The mainstreaming of geeks
Thanks for all the well wishes, folks! Everything went well, and I’m mostly tired, but should be back to lifting heavy objects in no time. (Or 48 hours, according to the doctor.) Since lifting heavy objects is my favorite thing to do, this was welcome news.
And thanks for all the recommendations! I love Netflix streaming, but the biggest problem with it is it’s really hard to find the good stuff. I knew in my heart that there was a lot of worthwhile stuff lurking in its depths, but knowing where to start is rough. The algorithm that creates recommendations in not just Netflix but nearly all sites like it struggles to really come up with stuff you like, or maybe it’s just me. Liking one sci-fi show doesn’t mean I’ll like the others, but it’s hard to program je nais se quoi into a computer. I’m not mad about it, but just find it one of the more mundane, everyday problems that makes making computers think “like humans” so frustrating and likely impossible, at least in my lifetime.
As a thanks to you, I want to share this awesome article by Emily Nussbaum about “Community” and “Dr. Who” and the dialogue between mainstream and geek entertainments. For some reason, Nussbaum employs the euphemism “passionate fan” to describe people who are commonly known as geeks, perhaps because a lot of these passionate fans don’t identify as geeks, both for their own reasons and because, frankly, the geek community isn’t having it. But what she notes is that these two shows—“Community” and the reboot of “Dr. Who”—have in common is that they balance their geeky obsessions with more universal human concerns.
What she doesn’t go on to say, but I think is an interesting extrapolation, is that this is exactly why so much “geek” culture has gone mainstream. In fact, there’s a long-running joke on the show “Party Down” about this. One of the characters is an aspiring screenwriter, but he constantly harangues everyone about how the only good sci-fi is “hard” sci-fi, i.e. sci-fi that minimizes relationship to maximize time spent on detailing out the imagined workings of the various sci-fi Macguffins that move the story ahead. (The comedy of this is heightened by dwelling on the least plausible kind of imaginary science that populates sci-fi.) The sci-fi and fantasy shows that make the leap into the mainstream are the ones that focus on human relationships, making them more “literary”, and allowing people who aren’t interested in the trappings of fantasy narratives themselves to get engaged. The best of these manage a nice balance, where they don’t completely eliminate the geekier elements; fans who were unwilling to listen to light exposition about space travel and other geeky things wouldn’t make it through “Battlestar Galactica”, and fans whose eyes shut the second they start hearing about the pedigrees of various demons wouldn’t get very far in “Buffy the Vampire Slayer”. But these shows had a good sense of how to rein that stuff in and make sure that the focus was always on relationships and emotional storytelling, anchoring the story in something we all understand, which is people.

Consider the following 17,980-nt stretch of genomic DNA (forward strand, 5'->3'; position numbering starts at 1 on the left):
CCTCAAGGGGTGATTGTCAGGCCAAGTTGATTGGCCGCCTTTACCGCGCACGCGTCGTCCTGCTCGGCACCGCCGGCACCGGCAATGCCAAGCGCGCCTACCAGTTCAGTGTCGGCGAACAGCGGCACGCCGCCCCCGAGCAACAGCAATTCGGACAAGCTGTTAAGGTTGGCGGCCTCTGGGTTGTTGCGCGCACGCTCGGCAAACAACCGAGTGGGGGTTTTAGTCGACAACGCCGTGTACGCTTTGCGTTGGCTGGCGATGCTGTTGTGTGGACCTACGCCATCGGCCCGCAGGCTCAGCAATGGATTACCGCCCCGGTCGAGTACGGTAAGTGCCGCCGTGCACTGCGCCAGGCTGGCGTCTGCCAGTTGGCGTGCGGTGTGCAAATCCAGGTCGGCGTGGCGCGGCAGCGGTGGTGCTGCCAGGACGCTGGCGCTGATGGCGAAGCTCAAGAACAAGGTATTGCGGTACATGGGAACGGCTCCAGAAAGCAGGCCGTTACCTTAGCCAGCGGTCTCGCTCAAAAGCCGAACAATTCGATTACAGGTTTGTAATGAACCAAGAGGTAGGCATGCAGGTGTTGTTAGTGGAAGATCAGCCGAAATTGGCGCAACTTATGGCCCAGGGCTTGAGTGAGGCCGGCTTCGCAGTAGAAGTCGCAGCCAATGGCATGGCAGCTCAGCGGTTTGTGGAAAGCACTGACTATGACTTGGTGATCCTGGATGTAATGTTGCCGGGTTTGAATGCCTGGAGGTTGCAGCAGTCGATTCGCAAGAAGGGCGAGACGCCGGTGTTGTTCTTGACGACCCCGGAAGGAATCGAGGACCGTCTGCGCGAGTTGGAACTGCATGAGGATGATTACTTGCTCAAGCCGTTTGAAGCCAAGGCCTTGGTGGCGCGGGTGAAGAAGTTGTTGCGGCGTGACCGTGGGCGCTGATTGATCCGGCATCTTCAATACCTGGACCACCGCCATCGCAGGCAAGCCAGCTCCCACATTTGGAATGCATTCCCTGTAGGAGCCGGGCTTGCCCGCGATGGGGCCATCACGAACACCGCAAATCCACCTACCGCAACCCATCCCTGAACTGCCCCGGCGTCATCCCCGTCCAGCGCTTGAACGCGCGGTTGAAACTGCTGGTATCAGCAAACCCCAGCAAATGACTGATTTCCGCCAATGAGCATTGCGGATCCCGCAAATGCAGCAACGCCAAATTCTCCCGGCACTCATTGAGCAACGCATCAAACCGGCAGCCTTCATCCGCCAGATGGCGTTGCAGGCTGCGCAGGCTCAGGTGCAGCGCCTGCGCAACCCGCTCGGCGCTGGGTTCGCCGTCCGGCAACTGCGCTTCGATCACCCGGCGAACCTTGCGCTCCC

I’m definitely in the category of fans who have no interest in the “hard” geeky stuff, but eats up what I consider successfully mainstreamed stuff like these aforementioned shows, and stuff like “Game of Thrones”. What I find interesting about all this is that, from my viewpoint that’s basically outside of geekiness, I don’t see a lot of antagonism from inside World O’ Geeks towards the mainstreaming of their obsessions. Which is interesting, because most people who have drawn an identity from a subculture tend to get very defensive of that subculture, and suspicious of travelers who want to stop by, get something out of it, and then move along. Part of it probably has to do with a geek ethos of inclusion, but I also think it’s because most geeks are seeing a material advantage from the mainstreaming of their obsessions. One of the big problems with old school stuff is that there wasn’t much money being thrown at it. Mainstream geeky fare, however, can get a bigger audience, which means more money, which means more special effects, bigger name actors, better editing, and it means all the best talent can be recruited for a project in general. The expansion of San Diego Comic Con alone shows how much material benefit long-standing geeks get from the mainstreaming of their culture.
Just a few thoughts before I retire to the couch to watch some of the stuff you guys recommended. I should be in full fighting form tomorrow. Meanwhile, thoughts on this? Is the mainstreaming of geeky stuff good or bad for geeks?